Listen to an audiobook chapter by chapter. In collaboration with audio publishers and professional narrators, AudioFile serializes extraordinary audiobooks. Twice a week, we bring you a new chapter; listen throughout the week or binge them on the weekend. Hear great books brought to life with brilliant performances and produced with the highest audio standards. It's a wonderful way to take a break—an audiobook break.
Audiobook Break Announcement
Thank you for listening to AudioFile’s Audiobook Break. We hope you’ve enjoyed getting to listen to wonderful audiobooks performed by talented narrators, and thank you to the audiobook publishers who shared their audiobooks with our listeners. Audiobook Break is going on hiatus, but we’re still putting out new podcast episodes every weekday! Listen to Behind the Mic with AudioFile Magazine for short episodes featuring our recommendations for excellent new audiobooks to enjoy. That’s also where you can hear our bonus episodes with extended interviews with narrators and authors talking about the craft of audiobook narration. Follow Behind the Mic on your favorite podcast platform.
For even more reviews of new and favorite audiobooks, visit AudioFile’s website.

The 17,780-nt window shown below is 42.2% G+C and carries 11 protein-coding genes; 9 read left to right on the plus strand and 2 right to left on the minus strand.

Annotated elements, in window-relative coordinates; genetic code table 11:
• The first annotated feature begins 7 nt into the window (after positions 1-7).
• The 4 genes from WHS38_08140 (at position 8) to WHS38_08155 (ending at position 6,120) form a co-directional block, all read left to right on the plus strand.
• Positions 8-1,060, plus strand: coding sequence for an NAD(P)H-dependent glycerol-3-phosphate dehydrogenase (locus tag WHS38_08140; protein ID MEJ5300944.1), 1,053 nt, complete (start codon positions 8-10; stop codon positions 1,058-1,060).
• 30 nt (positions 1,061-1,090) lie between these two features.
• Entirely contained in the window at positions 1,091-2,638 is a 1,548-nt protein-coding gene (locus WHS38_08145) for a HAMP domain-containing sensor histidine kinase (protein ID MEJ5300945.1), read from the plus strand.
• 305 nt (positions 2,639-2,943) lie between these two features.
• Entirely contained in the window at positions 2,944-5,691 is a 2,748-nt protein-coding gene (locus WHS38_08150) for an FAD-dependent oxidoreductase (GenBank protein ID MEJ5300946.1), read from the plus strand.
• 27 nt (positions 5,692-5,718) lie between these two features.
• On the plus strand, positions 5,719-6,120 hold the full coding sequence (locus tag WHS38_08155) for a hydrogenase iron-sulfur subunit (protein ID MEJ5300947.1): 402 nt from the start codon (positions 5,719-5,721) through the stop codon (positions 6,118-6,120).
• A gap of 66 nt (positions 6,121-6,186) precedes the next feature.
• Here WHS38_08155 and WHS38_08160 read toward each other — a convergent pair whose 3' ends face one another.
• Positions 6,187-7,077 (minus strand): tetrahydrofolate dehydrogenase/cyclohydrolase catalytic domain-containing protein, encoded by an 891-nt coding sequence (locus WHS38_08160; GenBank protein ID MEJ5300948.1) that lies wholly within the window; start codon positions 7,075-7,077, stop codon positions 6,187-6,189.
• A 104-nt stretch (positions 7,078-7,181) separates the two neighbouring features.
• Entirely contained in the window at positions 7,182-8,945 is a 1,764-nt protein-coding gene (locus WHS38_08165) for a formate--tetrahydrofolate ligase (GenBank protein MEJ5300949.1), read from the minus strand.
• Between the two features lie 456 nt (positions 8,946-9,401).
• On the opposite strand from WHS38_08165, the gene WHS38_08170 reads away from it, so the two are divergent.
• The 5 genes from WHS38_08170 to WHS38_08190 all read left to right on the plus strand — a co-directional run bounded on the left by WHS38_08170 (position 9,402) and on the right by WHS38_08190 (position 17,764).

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I love this podcast! Naxos is usually a safe bet when it comes to classic literature; their audiobooks are always an enjoyable listen and sometimes downright inspired. AudioFile picked two of the stars in the Naxos firmament to kick off their new podcast: David Copperfield, read by Nicholas Boulton, and The Iliad, read by Anton Lesser. (All of the Dickens titles in the Naxos collection — and they’ve done all of his novels — are superb. And Lesser is brilliant at reading poetry as well as playing Qyburn in Game of Thrones. — oh, and he’s done a couple of those Dickens novels for Naxos himself.)
I had listened to both of these previously, in fact within weeks of their original publication. Getting the readings in chapter-sized chunks has helped me slow down and appreciate the nuances of both readings more effectively than on my first listen: my tendency is to binge-listen, and that’s not always the best way to appreciate a classic. Lesser’s reading of The Iliad has the added pleasure of using the relatively recent verse translation by Ian Johnston, which manages to convey earthiness and accessibility with eloquence and power. It was practically made for reading aloud. It preserves Homer’s formulaic epithets and repetitions to a remarkable degree, and yet somehow it never sounds stilted or old-fashioned: it races forward like a thriller.
If you’ve always wanted to read the classics but could never seem to find the time, this is the podcast for you. Given AudioFile’s first two picks, I trust their judgment for future choices.
Where are the rest?
Listening to Season Seven (love Lupin), but where are the other six seasons? Now, if they would just do Fantomas.
Stories for all!
A brilliant way to connect listeners (new and old alike) to this art form. Thank you AudioFile!